If you want a blueprint for happiness at home, modern science can help provide it. As environmental psychologists study the effects of physical space on mood and emotions, neuroarchitects—a mashup of neuroscience and design—investigate how our physical surroundings influence brain processes such as stress, emotion and memory. Together, their findings suggest that the purchases we make at Home Depot or Pottery Barn can affect us in ways we never would have imagined.
Consider the matter of buying a chair. Sally Augustin, Ph.D., editor of Research Design Connections, says that psychologists studying the implications of the way we sit found that our posture influences “the rich chemical stew in our brains.” People sitting up straighter have more positive views of themselves than people slouching. Sitting in a way that allows you to take up as much room as possible leads you to feel more powerful and have a higher tolerance for risk. Even padding matters. People perched on hard chairs are much more inflexible during negotiations than those on soft seats.
Science also explains why we’re so willing to pay more for a room with a view: It’s good medicine. A 1984 study by psychologist Roger Ulrich found that surgical patients in a Pennsylvania hospital whose windows overlooked a small stand of trees left the hospital a full day sooner, had fewer complications and required less pain medication than patients with views of a brick wall. In 2006, neuroscientist Irving Biederman of the University of Southern California discovered that there’s a part of our brains, the parahippocampal cortex, that responds to sweeping views. Rich in opiate receptors, the site releases endorphins, our feel-good hormones, when we gaze at pleasing vistas.
Researchers also say we’re hardwired to respond to nature because our survival as a species depended on careful observation of it. We needed to know how to respond to weather, spot predators, find refuge, farm and hunt when there was sunlight, and sleep when there was none. Roger Ulrich, who did the study of hospital-room views, has said, “When we recognize those elements today, even if we’re highly stressed or sick, our blood pressure lowers, our immune system functions better, and we feel less stressed.”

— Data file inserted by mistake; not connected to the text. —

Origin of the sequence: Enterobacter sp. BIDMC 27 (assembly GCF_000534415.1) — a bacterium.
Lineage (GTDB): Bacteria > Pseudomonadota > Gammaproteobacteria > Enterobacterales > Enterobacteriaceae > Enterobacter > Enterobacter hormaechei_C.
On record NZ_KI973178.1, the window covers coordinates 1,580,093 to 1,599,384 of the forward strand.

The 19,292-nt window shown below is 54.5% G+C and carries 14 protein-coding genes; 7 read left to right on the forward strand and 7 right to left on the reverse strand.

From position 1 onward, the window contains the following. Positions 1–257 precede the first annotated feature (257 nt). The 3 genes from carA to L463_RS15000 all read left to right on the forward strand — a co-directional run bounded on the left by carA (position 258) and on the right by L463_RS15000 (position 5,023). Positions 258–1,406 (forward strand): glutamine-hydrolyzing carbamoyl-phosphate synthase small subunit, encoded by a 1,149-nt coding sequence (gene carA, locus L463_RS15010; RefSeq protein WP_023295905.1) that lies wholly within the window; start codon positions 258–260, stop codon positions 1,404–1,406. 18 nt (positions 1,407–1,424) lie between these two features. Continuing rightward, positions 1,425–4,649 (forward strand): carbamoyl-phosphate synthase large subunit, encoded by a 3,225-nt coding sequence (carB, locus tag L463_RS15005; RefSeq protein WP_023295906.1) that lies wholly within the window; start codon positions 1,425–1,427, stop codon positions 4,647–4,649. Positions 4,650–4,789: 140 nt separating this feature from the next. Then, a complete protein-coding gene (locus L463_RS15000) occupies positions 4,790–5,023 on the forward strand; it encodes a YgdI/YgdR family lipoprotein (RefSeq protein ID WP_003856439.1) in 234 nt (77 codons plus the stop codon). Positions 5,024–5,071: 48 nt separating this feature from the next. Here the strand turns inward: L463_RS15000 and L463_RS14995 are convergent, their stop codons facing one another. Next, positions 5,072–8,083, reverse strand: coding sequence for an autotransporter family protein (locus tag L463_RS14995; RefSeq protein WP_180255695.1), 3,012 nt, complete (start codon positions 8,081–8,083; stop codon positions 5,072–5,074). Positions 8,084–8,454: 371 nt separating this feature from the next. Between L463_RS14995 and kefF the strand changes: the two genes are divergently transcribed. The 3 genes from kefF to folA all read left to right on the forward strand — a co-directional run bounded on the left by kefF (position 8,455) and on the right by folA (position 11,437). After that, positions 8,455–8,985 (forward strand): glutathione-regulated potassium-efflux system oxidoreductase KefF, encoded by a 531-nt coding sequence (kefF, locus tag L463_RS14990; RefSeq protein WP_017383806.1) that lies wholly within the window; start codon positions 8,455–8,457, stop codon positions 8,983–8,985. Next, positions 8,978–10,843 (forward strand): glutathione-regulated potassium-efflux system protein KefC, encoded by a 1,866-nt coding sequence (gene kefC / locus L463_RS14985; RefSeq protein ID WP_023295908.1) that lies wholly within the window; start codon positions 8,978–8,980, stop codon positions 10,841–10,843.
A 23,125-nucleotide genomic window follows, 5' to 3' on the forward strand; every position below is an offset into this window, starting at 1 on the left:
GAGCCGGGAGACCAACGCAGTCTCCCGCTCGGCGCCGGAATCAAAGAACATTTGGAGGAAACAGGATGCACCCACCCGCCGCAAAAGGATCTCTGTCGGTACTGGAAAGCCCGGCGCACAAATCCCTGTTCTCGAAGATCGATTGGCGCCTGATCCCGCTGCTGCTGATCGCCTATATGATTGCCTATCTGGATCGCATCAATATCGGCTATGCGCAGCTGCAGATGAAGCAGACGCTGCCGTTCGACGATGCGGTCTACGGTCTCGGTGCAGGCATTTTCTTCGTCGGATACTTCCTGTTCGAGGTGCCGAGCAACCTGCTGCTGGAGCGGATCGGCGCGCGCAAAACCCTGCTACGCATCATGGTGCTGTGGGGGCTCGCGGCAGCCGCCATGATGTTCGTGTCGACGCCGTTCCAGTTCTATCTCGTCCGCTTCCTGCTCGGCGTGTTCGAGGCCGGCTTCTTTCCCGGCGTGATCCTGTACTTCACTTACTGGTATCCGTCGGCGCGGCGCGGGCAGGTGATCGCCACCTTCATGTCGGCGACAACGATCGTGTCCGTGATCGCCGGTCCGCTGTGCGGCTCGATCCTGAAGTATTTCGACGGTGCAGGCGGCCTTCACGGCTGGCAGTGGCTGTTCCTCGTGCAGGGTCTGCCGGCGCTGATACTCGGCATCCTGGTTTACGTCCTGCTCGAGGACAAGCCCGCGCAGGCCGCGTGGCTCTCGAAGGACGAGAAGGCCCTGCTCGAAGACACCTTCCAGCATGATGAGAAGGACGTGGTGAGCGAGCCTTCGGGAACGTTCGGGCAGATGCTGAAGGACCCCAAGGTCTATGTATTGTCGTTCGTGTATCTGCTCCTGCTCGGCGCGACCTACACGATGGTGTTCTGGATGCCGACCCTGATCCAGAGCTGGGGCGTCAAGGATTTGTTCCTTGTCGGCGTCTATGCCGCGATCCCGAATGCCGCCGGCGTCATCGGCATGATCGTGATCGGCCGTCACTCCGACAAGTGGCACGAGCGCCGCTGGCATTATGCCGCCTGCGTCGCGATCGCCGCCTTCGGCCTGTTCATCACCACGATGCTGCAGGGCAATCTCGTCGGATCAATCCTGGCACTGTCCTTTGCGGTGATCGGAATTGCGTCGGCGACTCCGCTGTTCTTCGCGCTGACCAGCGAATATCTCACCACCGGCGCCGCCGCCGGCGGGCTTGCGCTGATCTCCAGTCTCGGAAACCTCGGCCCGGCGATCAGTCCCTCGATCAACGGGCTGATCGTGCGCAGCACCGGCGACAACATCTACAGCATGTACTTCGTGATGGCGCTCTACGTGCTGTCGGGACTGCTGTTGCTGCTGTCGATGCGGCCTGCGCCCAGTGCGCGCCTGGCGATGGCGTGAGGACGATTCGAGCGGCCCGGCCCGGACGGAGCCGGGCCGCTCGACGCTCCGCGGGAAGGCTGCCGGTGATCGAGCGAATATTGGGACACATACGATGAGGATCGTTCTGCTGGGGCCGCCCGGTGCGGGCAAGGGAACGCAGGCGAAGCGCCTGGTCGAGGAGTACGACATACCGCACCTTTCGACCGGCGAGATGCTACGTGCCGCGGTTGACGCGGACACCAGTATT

Harvard biologist Edward O. Wilson coined the term “biophilic design” to describe architecture or design that connects us with a living environment. To get a biophilic buzz, we don’t need to let goats graze in our living room. We can stay in touch with the cycle of sunlight—and our own circadian rhythms—by placing sheer curtains on our windows. Or, says Sally, even incorporating visible wood grain into our environment, through hardwood floors or unpainted maple or walnut furniture, will have a calming effect.
Creating what Sally calls a more “place happy” home isn’t rocket science. Or even neuroscience. But it does require us to approach buying, remodeling or decorating tweaks to our home with introspection. Architect Sarah Susanka is the author of Not So Big Solutions for Your Home. Her philosophy is that instead of focusing on square footage and traditional room plans, we think instead about what it takes to create a home that’s an expression of our authentic self. “When our houses reflect who we really are,” she says, “we end up feeling much more at home in our lives.”
Sarah says her clients are often uneasy after ceding control to an interior designer. “It’s like walking onto the stage set of somebody else’s home,” she says. “It’s filled with beautiful things but it doesn’t feel like their home because these objects don’t have any meaning to them.” Sarah suggests keeping a place journal for home-improvement projects. Make notes about the places in your life that make you comfortable. Take photos and make diagrams; you might admire the beauty of a soaring greenhouse but feel diminished by the scale of the space. Supplement with pages from your favorite magazines or websites.
We've come up with eight ideas to make your home into a truly happy space. Experiment; pick and choose the ones that fit your personality.
1. Use space creatively
Make a dining room double as a library by adding bookshelves. Place area rugs beneath furniture arrangements to define areas for reading, conversation and work.
2. Bring in the house plants
Greenery helps sharpen focus, boost immunity, clear the air and lift our spirits. For a natural sleep aid, keep potted lavender in your bedroom. According to NASA, plants can remove up to 87 percent of gases like benzene and formaldehyde within 24 hours.
3. Make a breeze
Place a plant or mobile near a window or fan for soothing motion.
4. Cultivate smart messiness
For all the books on banishing clutter, décor that’s too minimalist can rob us of ways to highlight our values and interests. Decorate with travel mementos, family photos and objects that evoke happy memories.
5. Create a space of your own
We all yearn for an area of retreat. This can be a window seat or a corner of a room framed with a folding screen for quiet contemplation.
6. Have a focal point for each room
A fireplace, bay window, sculpture or potted palm tree are all good forms of visual punctuation.
7. Move Away from the walls
Place furniture in a way that lets people meander around the space, but make sure everyone’s back is protected. Create “symbolic” points of protection with standing lamps and console tables.
8. Arrange seating for conversation
Place couches and chairs in a loose circular or horseshoe arrangement.
Shelley Levitt is a freelance journalist based in Southern California and an editor at large for Live Happy.